The Rwandan President Paul Kagame's visit to Sacramento State was replaced by a four minute YouTube video, and was plagued with technical problems leading to hundreds walking out during the Third International Genocide Conference Thursday.
Despite the technical issues, the horror of genocide reigned above political, social and economic troubles at the convention with the memory of late Alexandre Kimenyi at the forefront.
Protests were prominent this year, with a small amount of demonstrators from Congo and Rwanda, along with other United States civilians raising signs bearing such words as "Kagame Killed Africans."
The work of Kimenyi led to the International Genocide conference being held at Sac State for the third time since its founding in 1998. The second in 2005 also saw the visit of Kagame and protesting.
Kagame's visit came through YouTube this year, but the audience was still able to witness a four-minute video covering the negatives of genocide.
"There is no excuse for genocide," Kagame said during the video.
Thoughts on the sheer "evil and horror" of genocide were delivered by Elizabeth Minnich, senior scholar, American Colleges & Universities; Queens University, who was key speaker at the unofficial opening on Nov. 2. The theme was reiterated by the documentary film "Rwanda - Beyond the Deadly Pit."
The film itself looked at the "greatest personal failures" of former President Bill Clinton as it followed Gilbert Ndahayo, a survivor of the genocide on a journey back to Rwanda to attempt to rebury all 52 of his immediate family who were murdered before confronting and giving forgiveness to the murderer of his father.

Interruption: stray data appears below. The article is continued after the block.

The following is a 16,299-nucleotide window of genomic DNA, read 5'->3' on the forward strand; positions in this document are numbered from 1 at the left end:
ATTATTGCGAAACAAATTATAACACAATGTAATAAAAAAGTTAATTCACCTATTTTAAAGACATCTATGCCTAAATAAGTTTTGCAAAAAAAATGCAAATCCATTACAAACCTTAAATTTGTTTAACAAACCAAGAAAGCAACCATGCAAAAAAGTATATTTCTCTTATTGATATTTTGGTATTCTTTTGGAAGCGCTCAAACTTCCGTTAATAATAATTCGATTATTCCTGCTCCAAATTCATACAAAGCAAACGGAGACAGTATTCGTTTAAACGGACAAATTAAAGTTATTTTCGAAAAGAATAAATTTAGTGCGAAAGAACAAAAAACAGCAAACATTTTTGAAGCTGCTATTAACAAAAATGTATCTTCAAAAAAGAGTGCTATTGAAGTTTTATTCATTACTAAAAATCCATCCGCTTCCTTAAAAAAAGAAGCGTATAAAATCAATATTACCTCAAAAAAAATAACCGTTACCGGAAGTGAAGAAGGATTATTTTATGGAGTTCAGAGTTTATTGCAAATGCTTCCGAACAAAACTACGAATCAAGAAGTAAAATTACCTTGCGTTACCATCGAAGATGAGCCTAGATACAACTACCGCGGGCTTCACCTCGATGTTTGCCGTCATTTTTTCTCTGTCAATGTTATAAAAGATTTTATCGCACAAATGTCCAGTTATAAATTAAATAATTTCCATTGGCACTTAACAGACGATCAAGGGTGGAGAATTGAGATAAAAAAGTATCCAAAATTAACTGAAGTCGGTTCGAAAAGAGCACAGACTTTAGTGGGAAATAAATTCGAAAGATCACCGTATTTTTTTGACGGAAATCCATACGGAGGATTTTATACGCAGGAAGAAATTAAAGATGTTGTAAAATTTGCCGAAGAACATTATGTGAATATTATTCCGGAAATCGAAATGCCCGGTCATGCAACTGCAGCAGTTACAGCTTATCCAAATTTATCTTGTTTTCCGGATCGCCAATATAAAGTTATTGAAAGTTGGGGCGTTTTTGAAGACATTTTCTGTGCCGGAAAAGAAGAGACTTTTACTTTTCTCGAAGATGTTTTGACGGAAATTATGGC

The coverage of the negatives of genocide were evident, however, some audience members were left frustrated by the non-showing and technical problems. Jacob Mendoza, sophomore pre-med student, was disappointed by not seeing Kagame in person.
"I have traveled over 30 minutes to view a pre-recorded YouTube video," Mendoza said. "The technology issues were a embarrassment to Sac State."
The embarrassment in "poor organization" was also felt by Olivier Martinez, student of Butte Community College, who made the two hour trip from Chico to discover the Aesop Rock concert she had come to see was being played at the same time and next door to the screening of the "Rwanda - Beyond the Deadly Pit" documentary.
Deng disagrees technology ruined the effectiveness of the conference saying the problems were "overcome efficiently."
"The event was clearly well planned; the hard work, sacrifice, dedication was there for all to see," said Deng.
"It was a pleasure being surrounded by individuals who strive for truth and justice."
Tim Barraud can be reached at email@example.com